115th Annual Conference - Honolulu, Hawaii
Friday, November 10 - Sunday, November 12, 2017

On the Margins of Genre and History: Sir Edward Seaward’s Narrative

Thomas McLean, University of Otago

Sir Edward Seaward’s Narrative was one of 1831’s most discussed publications, but its authorship was a mystery. Attributed to novelist Jane Porter, it was in fact the work of her brother William. Using unpublished correspondence, this paper explores the work’s history and appeal in an era between revolution and reform.

Proposal:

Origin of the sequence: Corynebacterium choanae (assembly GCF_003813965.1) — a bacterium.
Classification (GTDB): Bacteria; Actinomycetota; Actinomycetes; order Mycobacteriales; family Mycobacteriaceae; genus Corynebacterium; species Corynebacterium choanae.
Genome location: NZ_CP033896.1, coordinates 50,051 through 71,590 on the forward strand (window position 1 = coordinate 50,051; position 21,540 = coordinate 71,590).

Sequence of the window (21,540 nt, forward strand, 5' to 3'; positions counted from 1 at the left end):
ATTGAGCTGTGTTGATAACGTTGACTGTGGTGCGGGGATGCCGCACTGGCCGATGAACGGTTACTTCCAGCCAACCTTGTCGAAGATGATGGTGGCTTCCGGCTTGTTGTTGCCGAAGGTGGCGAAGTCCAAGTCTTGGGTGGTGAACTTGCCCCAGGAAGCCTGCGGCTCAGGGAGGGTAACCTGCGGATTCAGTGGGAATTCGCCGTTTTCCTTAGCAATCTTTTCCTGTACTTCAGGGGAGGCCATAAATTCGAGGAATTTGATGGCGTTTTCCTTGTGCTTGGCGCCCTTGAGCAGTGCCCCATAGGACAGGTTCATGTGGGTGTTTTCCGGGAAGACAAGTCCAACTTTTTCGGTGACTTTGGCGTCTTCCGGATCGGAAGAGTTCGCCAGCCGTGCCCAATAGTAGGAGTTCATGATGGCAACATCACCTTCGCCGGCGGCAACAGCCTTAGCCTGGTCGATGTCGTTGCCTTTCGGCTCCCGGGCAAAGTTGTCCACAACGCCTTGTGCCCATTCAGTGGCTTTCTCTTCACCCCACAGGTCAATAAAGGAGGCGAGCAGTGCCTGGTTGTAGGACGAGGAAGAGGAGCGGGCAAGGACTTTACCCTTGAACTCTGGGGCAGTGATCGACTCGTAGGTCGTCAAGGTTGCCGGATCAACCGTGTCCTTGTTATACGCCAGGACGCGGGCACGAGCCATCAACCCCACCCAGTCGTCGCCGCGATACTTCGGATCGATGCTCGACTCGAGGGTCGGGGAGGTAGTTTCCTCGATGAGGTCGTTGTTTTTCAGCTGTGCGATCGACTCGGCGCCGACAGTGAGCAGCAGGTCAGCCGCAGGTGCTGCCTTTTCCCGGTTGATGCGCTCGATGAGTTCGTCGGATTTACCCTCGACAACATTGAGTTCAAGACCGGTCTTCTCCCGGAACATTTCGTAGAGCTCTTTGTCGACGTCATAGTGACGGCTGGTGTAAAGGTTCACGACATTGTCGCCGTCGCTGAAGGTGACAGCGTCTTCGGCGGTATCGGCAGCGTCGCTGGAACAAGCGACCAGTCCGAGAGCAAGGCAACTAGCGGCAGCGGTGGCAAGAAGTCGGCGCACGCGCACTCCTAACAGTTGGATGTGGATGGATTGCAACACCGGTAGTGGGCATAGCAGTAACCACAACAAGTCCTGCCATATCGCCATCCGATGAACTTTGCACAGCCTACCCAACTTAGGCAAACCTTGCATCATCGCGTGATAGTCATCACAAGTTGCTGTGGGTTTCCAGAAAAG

Sir Edward Seaward’s Narrative of his Shipwreck was one of the most discussed publications of 1831. Its editor, the 55-year-old novelist Jane Porter, claimed that the work was based on an eighteenth-century diary belonging to a family friend. Porter had gained great fame in the early nineteenth century with her historical novels Thaddeus of Warsaw (1803) and The Scottish Chiefs (1810), and the success of Seaward brought her new public attention. But the work’s author was in fact her elder brother, William Ogilvie Porter. Jane Porter never publicly admitted the truth about the work, claiming Sir Walter Scott as a predecessor: “Sir Walter Scott had his great secret; I must be allowed to keep my little one.” Of course, Scott had actually written the anonymously published Waverley novels, so Porter’s pronouncement seemed to confirm her as Seaward’s author. Posthumous editions often named her as the author. This Crusoe-like narrative remained in print for most of the nineteenth century. It describes the experiences of Edward and Eliza Seaward after being shipwrecked on an island near Jamaica. But its position between history and romance caused some controversy. After the second edition appeared in 1832, the Quarterly Review devoted some 25 pages to praising the work as romance (and, in an unintended sting, suggesting it was one of Jane Porter’s best works) but debunking its historical pretentions. Rather remarkably, Jane Porter, in a new introduction for the third edition, attempted to prove these doubters wrong—though she knew they were right. William Porter had spent several years in the West Indies, and his experiences informed Seaward’s plausibility and Jane Porter’s claims of authenticity. Using unpublished correspondence between Jane and William Porter, I hope to clarify the history of the writing and publication of Sir Edward Seaward and argue for its place as a remarkable meeting of travelogue, historical work, and romance. But I also want to explore its position between the Romantic and Victorian eras. The Quarterly praised Seaward for returning to the Defoe school of story telling “in this eager age of novelty and change, reform and retrenchment.” If the novel’s generic instability troubled some critics and readers, its descriptions of the Seawards’ simple daily activities and their trust in divine forces must have appealed to readers shaken by revolutions threatening continental Europe and the movement for reform at home.

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